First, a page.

Write, Read, Revise: A Journal of Process
When I first heard of draft: The Journal of Process, I immediately thought, ‘What a great idea!’ Writers Writing about Writing is a genre I can’t get enough of. I subscribe to the AWP Writers Chronicle where I scrutinize with great interest any article about writing journeys, especially the ordeals of writing fiction. Plot arc, flashback, major additions, major subtractions, wrestlings with POV, what to put first, the original impetus and how it became a 400-page novel: all grist for my mill.
However, I worried that an intensive look at process might involve reading ugly scanned documents full of inscrutable scribbles—most unpleasant to focus on, likely impossible to decipher. I wondered how draft would handle the visuals. How would draft make process easy to look at? I need not have worried. The editors, whose stylish signatures indicated that they were Rachel Yods and L--------- R-------- or possibly L------------ h--------------, (Now you know why I dreaded the scanned handwriting) have provided elegant and eminently readable solutions.
In the first example, “Velvet” by Stacey Richter, the draft appears on the left and the finished story appears on the right (helpful arrows indicate this from the start); the font of the draft version is lighter so it’s easy to distinguish the two. Moreover, next to certain paragraphs, the editors have written (typed, not handwritten!) helpful cues in the margins such as “See interview question 4, page 24.” Following the two drafts, in an extensive section helpfully labeled, “Interview,” the editors’ questions appear on the left (again in the draft font, which facilitates comprehension) and the writer’s answers appear on the right.
And the questions the editors ask are exactly the kind readers-writers would want to know too: “When and why did you decide to edit out the mother’s POV?” and “The ending of the first draft goes far past the ending of the final draft…at what point did you know that ending wasn’t necessary?”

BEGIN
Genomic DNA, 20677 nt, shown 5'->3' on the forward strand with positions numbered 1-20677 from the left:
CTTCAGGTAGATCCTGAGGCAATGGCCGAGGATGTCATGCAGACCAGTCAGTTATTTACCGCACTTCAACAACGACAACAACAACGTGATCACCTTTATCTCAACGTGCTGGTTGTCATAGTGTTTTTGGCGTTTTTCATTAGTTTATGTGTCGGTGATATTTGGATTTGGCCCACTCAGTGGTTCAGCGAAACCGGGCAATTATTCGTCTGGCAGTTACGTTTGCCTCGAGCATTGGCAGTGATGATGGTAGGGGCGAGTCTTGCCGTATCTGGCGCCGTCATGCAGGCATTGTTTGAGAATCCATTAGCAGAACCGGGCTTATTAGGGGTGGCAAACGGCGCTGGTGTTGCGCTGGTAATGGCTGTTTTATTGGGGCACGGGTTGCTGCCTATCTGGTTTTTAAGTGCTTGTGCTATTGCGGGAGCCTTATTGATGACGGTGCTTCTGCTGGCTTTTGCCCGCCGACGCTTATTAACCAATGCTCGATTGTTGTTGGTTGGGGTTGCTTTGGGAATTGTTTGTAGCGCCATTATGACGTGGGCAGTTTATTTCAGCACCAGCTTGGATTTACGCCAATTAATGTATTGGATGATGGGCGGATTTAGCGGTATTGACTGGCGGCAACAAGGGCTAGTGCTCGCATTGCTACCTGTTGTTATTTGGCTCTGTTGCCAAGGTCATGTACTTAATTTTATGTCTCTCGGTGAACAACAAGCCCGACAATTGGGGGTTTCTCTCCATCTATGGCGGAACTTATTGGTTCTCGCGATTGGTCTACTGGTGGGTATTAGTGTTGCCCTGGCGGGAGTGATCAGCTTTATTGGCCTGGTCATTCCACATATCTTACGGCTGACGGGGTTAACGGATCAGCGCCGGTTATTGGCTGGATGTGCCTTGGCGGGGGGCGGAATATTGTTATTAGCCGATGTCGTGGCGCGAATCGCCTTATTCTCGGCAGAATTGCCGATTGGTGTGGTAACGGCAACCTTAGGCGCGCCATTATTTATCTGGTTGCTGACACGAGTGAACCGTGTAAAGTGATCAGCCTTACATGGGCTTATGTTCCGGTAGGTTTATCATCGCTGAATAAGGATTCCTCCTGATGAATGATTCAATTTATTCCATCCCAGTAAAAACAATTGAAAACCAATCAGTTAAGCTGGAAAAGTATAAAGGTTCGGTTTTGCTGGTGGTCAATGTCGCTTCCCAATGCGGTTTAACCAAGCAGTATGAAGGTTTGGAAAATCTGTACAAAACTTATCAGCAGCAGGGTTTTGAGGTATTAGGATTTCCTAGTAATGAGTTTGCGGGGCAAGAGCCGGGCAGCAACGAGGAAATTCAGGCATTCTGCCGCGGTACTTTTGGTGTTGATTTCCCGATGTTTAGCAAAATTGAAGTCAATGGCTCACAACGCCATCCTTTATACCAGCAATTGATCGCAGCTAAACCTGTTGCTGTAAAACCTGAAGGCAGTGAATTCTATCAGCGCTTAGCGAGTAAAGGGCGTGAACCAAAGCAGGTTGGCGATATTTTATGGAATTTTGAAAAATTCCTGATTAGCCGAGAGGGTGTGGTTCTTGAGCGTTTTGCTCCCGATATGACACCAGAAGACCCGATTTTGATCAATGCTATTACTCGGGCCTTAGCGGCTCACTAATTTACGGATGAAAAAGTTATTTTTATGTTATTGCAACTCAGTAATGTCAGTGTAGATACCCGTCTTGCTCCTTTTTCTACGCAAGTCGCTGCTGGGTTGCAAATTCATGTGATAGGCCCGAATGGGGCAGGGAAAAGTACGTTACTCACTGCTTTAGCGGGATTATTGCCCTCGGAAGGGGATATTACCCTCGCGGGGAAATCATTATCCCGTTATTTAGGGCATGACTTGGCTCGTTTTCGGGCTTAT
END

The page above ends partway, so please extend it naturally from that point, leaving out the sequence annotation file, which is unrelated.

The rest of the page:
The writers are well-chosen as well. They not only tell their personal experiences but refer to helpful materials from the larger world. Richter mentions Jason Zuzga in defense of cuteness for example, as well as Joseph Campbell and Laura Hillenbrand. Matt Bell, on the other hand, names some of the music he has been listening to while writing: The Decembrists, Fennesz, Okkervill River, Murder by Death. He also mentions Gary Gygax, the inventor of Dungeons and Dragons.
Bell’s “Hold on to Your Vacuums,” the other featured piece, is a significantly different work from Richter’s which gives the journal a good spread. And the questions are different too: “What do you get out of listening to music while writing?” The intriguing answer to that was: “…when you travel, you can make any space into your writing space…simply by slipping on some headphones and turning on whatever you’ve been writing to lately.”
Bell’s interview response also included a significant paragraph or two about teaching creative writing, how hard it is for beginning writers to jettison huge sections of a draft they’ve worked so hard on, how hard it is to know whether the replacement they come up with will be better. Both writers and writers-who-teach will appreciate the wisdom of Bell’s long experience. “That moment of perfect change is what rewriting can and will give them, and once they have it, they’ll never settle for just fixing the punctuation again.” Fittingly, these are the last words of the journal (other than Contributors’ Notes).
draft’s inaugural issue includes only two items, and that was a wise choice. A full draft and a final draft with deep attention paid to the journey from one to the other is plenty. More could have been too much to digest.
A subtle touch and perfect complement to the written content is the presence of a line drawing that moves from outline to finished sketch, appearing in bits and pieces throughout the issue until the back cover where four stages of the drawing are pictured. Even more subtle are the three tiny photos at the end, all relevant to the topics of the stories. This unique journal is likely to find a choice place in the lit-o-sphere.
Lita Kurth has also reviewed Washington Square Review, PANK, Quarterly West, J Journal, The Fiction Desk, Evening Street Review, and more. See Lita's other reviews.